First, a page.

Over or Under? Three-Year MLB Totals Trends
by Robert Ferringo - 07/15/2006
No one likes to bet the Under. I've discussed this in this space on several occasions. We're Americans, damn it! We want things bigger and better and bolder. Bigger houses. Bigger breasts. Bigger bombs. Bigger scores. It's what we do. We want greatness and we want excess.
That's why the general betting public is full of suckers for the over. Whether it is football, basketball or baseball, we want to believe that the players are better than they actually are. We want to think that their prowess knows no bounds. And hey, we like watching a lot of scoring, so we bet the way we want the game to be played instead of the way we think it will be played.
It's a weakness. And the books prey on weakness.
Over the past five years baseball has conducted itself under a shroud of suspicion concerning the chemical composition of its players and the legitimacy of their numbers. Scoring has been astronomical during this span, and not enough time has elapsed since they've instituted drug testing for us to know whether or not we're headed for lower-scoring games or not.
All of this can be perplexing for baseball bettors. Should we give the players the benefit of the doubt? Do we assume that they aren't all shriveled-testicle steroid freaks, that their numbers are legit, and that they will continue scoring runs at ever-increasing rates? Or do we assume that now that performance enhancing drugs have been taken out of the lineup we should try to stay ahead of the curve and bet against still-inflated run totals?
It's tricky. But regardless of whether the players Did or Didn't, you have to remember that the oddsmakers are adjusting to the same trends that you're witnessing. And whether a team was averaging 15 runs in 2003 or nine in 2006 the totals will be shifted accordingly within each season. So what exactly can we learn from the raw numbers - social context aside - over the past few years?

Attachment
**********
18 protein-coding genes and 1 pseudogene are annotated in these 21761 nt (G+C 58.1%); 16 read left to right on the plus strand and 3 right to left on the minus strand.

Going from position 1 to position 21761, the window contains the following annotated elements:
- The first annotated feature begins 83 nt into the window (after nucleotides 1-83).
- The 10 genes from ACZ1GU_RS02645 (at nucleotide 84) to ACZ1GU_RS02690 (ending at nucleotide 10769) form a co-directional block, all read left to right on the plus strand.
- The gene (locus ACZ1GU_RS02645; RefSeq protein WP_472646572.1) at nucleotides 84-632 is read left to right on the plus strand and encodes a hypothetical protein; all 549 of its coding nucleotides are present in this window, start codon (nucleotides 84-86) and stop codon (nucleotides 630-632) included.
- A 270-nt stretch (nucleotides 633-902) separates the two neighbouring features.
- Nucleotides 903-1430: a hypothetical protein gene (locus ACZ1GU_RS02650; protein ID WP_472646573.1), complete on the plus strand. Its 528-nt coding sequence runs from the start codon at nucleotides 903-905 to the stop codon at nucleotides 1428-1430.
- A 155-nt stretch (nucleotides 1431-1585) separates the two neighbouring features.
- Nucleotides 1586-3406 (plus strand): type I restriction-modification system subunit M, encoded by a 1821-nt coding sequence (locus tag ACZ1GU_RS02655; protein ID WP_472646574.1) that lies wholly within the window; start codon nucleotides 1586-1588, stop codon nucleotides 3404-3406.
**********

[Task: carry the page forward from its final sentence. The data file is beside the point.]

The three-year average for the American League is a record of 76-79-7 against the posted run total. That's a 49 percent mark, with at least half of the 14 teams in the league finishing with losing records. In the National League, the three-year average was 75-79-8 (49 percent) with an average of 10 of 16 teams finishing with a losing mark. That means that each year 17 of the 30 teams in baseball finished below .500 against the total. It also means that the lines are obviously shaded - ever so slightly - towards the Under.
Last year was the first season under MLB's new drug testing policy and, not coincidentally, it was the most severe Under year in baseball since 2000. I guess the oddsmakers weren't expecting as noticeable of a dip in scoring from the now "clean" players. That or the general public was betting the over so strongly because they expected the players to continue performing at their pre-HGH levels.
Regardless, the Under was the money play in 2005. The 14 teams in the AL had an average mark of 71-82-9 (46 percent) against the total, and nine teams finished with a losing record. In the NL, the 16 clubs averaged 73-80-9 (47 percent) and 10 of them finished under .500 against the total.
What the three-year percentages are against the total has very little impact on whether the Mets and Cubs are going Over or Under tomorrow. However, if you take the numbers that I've laid out here and look around the edges there is definitely useful information to be extrapolated.
I know that a variance of a few percentage points - 49 percent to 46 percent, for instance - doesn't seem like a big deal. But any sharp gambler can tell you that it's akin to the difference between dating Lindsay Lohan pre-boob job and post-boob job, or Britney Spears pre-Fed and post-Fed.
Remember, the lesson here is that the books know what you want to happen. They know how you want to bet. But you can't. That plays into their hand and puts you at a disadvantage. Over the long haul, it will cost you. Pay attention to the trends and mind the past percentages and you should be in a position to exploit weak or shaded numbers, regardless of what drugs the players are or aren't taking.
Questions or comments for Robert? E-mail him at email@example.com or check out his Insider Page here.